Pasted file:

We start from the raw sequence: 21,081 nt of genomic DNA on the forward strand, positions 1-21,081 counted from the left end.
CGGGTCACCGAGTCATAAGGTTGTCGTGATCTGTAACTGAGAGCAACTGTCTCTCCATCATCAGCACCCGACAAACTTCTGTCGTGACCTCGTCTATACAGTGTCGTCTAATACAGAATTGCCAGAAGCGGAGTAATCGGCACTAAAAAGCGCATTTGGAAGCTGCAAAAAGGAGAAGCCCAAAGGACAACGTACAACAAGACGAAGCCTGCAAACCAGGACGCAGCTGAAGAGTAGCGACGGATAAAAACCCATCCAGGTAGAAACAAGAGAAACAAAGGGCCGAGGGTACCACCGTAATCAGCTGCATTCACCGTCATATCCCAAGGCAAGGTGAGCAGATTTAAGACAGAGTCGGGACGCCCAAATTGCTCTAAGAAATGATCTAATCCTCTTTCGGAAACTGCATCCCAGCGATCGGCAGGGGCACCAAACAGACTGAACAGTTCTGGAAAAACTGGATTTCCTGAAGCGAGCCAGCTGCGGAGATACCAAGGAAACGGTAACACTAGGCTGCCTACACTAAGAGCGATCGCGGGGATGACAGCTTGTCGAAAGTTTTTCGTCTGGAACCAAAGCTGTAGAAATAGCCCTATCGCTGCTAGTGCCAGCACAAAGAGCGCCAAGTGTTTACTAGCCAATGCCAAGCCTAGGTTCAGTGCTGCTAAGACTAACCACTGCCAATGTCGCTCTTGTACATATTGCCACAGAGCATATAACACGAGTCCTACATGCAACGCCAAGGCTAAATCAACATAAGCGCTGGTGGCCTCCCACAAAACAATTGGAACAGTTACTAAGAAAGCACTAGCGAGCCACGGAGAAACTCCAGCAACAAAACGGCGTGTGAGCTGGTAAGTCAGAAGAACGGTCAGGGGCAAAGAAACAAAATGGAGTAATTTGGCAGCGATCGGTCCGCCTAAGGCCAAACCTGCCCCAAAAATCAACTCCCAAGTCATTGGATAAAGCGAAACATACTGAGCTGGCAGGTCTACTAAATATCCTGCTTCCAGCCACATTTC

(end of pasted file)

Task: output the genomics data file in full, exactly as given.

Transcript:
We start from the raw sequence: 21,081 nt of genomic DNA on the forward strand, positions 1-21,081 counted from the left end.
CGGGTCACCGAGTCATAAGGTTGTCGTGATCTGTAACTGAGAGCAACTGTCTCTCCATCATCAGCACCCGACAAACTTCTGTCGTGACCTCGTCTATACAGTGTCGTCTAATACAGAATTGCCAGAAGCGGAGTAATCGGCACTAAAAAGCGCATTTGGAAGCTGCAAAAAGGAGAAGCCCAAAGGACAACGTACAACAAGACGAAGCCTGCAAACCAGGACGCAGCTGAAGAGTAGCGACGGATAAAAACCCATCCAGGTAGAAACAAGAGAAACAAAGGGCCGAGGGTACCACCGTAATCAGCTGCATTCACCGTCATATCCCAAGGCAAGGTGAGCAGATTTAAGACAGAGTCGGGACGCCCAAATTGCTCTAAGAAATGATCTAATCCTCTTTCGGAAACTGCATCCCAGCGATCGGCAGGGGCACCAAACAGACTGAACAGTTCTGGAAAAACTGGATTTCCTGAAGCGAGCCAGCTGCGGAGATACCAAGGAAACGGTAACACTAGGCTGCCTACACTAAGAGCGATCGCGGGGATGACAGCTTGTCGAAAGTTTTTCGTCTGGAACCAAAGCTGTAGAAATAGCCCTATCGCTGCTAGTGCCAGCACAAAGAGCGCCAAGTGTTTACTAGCCAATGCCAAGCCTAGGTTCAGTGCTGCTAAGACTAACCACTGCCAATGTCGCTCTTGTACATATTGCCACAGAGCATATAACACGAGTCCTACATGCAACGCCAAGGCTAAATCAACATAAGCGCTGGTGGCCTCCCACAAAACAATTGGAACAGTTACTAAGAAAGCACTAGCGAGCCACGGAGAAACTCCAGCAACAAAACGGCGTGTGAGCTGGTAAGTCAGAAGAACGGTCAGGGGCAAAGAAACAAAATGGAGTAATTTGGCAGCGATCGGTCCGCCTAAGGCCAAACCTGCCCCAAAAATCAACTCCCAAGTCATTGGATAAAGCGAAACATACTGAGCTGGCAGGTCTACTAAATATCCTGCTTCCAGCCACATTTC